Bride of Re-Animator, Brian Yuzna’s 1989 follow-up to Stuart Gordon’s farcical Lovecraft adaptation is a strange but charming venture. If anyone was ever going to make a sequel to Gordon’s beloved 1985 cult classic, then Yuzna would be the man to do it. Yuzna’s experience with Gordon producing the original Re-Animator, alongside writing and producing credits on other 80’s B-Movies like From Beyond and Dolls, mark him as one of the founding fathers of schlocky late-night viewing; his films, and Gordon’s, have entertained all-night horror audiences for nearly thirty years, and with the recent release of the Bride of Re-Animator Blu-ray, there’s a solid alternative to seeing these films in the cinema.
Following on from the first film, Doctor’s Herbert West (Jeffrey Combs) and Dan Cain (Bruce Abbott) have fled Arkham to South America, where they work as battlefield medics and continue studying the effects of the mysterious reagent. After almost perishing the two return home to continue work at Miskatonic University under the suspicious eyes of the town.
Yuzna’s Re-Animator sequel lacks the plot or charm of Stuart’s original, re-treading the original’s structure without the benefit of originality. Jeffrey Combs and Bruce Abbott make a lovable screen duo; delivering the kind of handsome frat boy/mad dweeb chemistry they had going first time around only with more love. Yuzna nails some cool ideas and develops West as more compulsively curious than ever, but apart from giving him an excuse to make more monstrosities, there’s no attempt to look at the characters or the world they live in. Perhaps Yuzna’s narrative laziness comes from a case of sequelitis; perhaps by assuming the audience is back purely out of the love for Gordon’s Re-Animator he leans too heavily on the work that has already been done, rather than really pushing the story.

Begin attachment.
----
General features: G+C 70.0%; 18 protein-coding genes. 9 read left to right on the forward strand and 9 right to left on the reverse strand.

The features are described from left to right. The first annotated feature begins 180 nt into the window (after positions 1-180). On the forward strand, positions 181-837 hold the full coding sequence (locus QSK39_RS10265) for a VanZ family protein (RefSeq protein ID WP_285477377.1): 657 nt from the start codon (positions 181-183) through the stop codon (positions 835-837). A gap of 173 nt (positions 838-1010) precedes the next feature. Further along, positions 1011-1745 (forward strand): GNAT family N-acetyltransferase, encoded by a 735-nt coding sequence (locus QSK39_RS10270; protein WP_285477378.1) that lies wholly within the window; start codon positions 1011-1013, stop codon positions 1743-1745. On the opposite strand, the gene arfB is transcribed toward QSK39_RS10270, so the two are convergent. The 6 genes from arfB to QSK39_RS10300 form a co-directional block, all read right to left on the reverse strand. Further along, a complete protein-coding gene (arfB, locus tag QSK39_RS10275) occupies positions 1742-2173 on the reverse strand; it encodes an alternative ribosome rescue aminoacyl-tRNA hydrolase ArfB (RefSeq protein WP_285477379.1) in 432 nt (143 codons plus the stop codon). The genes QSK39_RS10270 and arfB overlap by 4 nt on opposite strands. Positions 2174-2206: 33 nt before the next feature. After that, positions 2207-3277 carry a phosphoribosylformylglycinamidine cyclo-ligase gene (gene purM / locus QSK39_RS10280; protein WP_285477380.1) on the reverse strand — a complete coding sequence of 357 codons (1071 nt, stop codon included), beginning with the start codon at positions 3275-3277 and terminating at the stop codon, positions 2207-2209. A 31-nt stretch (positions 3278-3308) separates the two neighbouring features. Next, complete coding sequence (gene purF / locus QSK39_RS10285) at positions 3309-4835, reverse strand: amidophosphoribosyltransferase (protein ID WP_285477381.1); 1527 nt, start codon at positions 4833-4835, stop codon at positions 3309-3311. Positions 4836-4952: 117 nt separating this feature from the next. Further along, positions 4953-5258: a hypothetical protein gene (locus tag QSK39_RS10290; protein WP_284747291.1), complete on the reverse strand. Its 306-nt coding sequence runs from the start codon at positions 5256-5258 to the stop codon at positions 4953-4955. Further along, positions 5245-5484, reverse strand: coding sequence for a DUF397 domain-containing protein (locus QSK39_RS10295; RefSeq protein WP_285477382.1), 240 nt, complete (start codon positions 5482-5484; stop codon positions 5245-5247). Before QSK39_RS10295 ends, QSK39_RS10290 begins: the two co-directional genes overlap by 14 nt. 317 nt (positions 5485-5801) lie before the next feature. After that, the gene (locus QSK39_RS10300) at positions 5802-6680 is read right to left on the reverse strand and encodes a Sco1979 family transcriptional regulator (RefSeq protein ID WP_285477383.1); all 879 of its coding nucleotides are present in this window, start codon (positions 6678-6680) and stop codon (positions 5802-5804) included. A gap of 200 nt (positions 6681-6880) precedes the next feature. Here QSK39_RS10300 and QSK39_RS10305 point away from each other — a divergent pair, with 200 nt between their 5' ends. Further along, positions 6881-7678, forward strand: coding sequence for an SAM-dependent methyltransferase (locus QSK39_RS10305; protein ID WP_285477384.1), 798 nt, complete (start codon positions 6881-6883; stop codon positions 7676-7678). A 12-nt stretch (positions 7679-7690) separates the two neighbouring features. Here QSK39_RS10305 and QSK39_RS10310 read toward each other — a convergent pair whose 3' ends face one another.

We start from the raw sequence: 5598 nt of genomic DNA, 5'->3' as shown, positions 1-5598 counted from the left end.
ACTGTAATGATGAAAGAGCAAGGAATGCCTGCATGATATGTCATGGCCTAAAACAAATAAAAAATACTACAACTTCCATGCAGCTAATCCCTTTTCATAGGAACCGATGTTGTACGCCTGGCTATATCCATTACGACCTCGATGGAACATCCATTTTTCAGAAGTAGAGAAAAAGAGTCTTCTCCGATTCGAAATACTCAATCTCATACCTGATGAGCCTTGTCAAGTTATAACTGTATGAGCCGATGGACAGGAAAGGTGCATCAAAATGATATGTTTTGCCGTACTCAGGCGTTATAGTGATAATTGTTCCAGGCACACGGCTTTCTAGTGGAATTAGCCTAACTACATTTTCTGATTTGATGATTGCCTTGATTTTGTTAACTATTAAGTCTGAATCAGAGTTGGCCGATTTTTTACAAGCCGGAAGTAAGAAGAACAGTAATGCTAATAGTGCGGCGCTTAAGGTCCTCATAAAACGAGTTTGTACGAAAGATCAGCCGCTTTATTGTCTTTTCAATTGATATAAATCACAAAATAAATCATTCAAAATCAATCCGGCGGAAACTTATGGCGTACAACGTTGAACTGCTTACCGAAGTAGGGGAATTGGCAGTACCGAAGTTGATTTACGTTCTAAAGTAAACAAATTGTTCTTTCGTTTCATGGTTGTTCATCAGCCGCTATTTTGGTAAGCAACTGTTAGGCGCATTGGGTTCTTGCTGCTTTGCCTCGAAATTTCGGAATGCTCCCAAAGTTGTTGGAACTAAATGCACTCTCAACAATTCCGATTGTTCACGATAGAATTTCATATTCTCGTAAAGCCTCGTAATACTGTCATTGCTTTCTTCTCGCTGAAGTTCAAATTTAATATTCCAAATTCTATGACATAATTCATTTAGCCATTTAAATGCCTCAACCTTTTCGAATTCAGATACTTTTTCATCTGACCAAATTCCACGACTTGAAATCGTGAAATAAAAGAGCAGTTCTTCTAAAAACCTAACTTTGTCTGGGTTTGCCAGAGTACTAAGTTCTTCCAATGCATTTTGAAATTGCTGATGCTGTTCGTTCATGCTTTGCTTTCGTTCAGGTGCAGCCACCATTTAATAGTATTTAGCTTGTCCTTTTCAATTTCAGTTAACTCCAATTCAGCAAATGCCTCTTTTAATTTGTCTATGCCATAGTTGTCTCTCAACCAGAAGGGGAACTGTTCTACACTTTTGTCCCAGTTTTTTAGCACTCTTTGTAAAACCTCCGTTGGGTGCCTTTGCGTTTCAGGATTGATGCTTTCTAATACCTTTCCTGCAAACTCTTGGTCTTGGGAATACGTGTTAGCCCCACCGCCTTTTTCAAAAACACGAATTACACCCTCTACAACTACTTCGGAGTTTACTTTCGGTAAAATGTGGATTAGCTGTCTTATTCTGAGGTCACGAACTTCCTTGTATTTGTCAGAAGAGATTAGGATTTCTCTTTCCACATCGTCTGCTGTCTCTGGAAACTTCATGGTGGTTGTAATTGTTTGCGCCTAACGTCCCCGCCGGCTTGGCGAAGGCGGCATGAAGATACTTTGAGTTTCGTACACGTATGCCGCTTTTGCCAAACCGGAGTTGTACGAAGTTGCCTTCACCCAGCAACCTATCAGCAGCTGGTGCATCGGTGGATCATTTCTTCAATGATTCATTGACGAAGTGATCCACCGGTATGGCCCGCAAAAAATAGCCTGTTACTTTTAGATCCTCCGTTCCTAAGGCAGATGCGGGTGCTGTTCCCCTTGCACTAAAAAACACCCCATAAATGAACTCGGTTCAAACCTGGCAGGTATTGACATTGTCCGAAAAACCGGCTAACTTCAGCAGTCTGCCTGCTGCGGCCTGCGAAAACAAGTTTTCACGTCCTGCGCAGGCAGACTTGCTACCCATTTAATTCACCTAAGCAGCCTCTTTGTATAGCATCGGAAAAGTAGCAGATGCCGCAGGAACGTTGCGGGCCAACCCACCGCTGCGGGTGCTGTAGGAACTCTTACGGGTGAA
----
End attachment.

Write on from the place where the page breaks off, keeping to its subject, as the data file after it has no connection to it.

However, if Bride of Re-Animator is worth watching (and it really is) it’s almost entirely for the wealth of superb effects Yuzna orchestrates throughout. It’s like Bride of Re-Animator was conceived not as a narrative sequel, but an showcase for the best of 80’s special effects royalty. The story is an arbitrary procession of events, shamelessly forgettable and essentially just a skeleton for the effects team to slather in fleshy effects. Screaming Mad George (Nightmare on Elm Street 4: Dream Master, Society), Howard Berger & Gregory Nicotero (The Walking Dead), Jim Davidson (Terminator 2: Judgement Day), Wayne Beauchamp (Phantasm 2), Michael Deak (House of a Thousand Corpses, Masters of Horror), and many more all contribute their efforts. From stop-motion oddities to a fully functional reworked cardio-vascular system, there’s so much detail on screen that narrative issues can be ignored. Gore set-pieces have rarely looked so disgracefully creative.
Aside from effects and the delightful bromance, Richard Band’s soundtrack deserves note for helping carry some of the manic charm of the original over. Band’s particular brand of brass-led bonkers feels like Hitchcockian Bernard Herman dragged through the B-Movie. Solid sound-tracking does the film a lot of favours when Yuzna, and co-writers Rick Fry, and Woody Keith seem to have trouble repurposing the characters and nailing what the film is actually about. As with the film’s namesake Bride of Frankenstein, Bride of Re-Animator doesn’t pop-out its bride until the very last minute, but the reveal and climactic set-piece leave the film in suitably preposterous stead. A little thing called “tissue-rejection” deserves your attention because it literally threatens to dwarf every other effect in this film and the original.
Bride of Re-Animator was only Yuzna’s second directing credit after his body-horror debut Society, and though there’s definitely more going on here, Society remains Yuzna’s finest and most consistent hour. Bride of Re-Animator is still a lot of fun, boasting incredible practical effects work and the continued strength of Combs and Abbott’s anti-hero duo.
Dir. Brian Yuzna
Stars: Jeffrey Combs, Bruce Abbott, Claude Earl Jones, Fabiana Udenio, Mel Stewart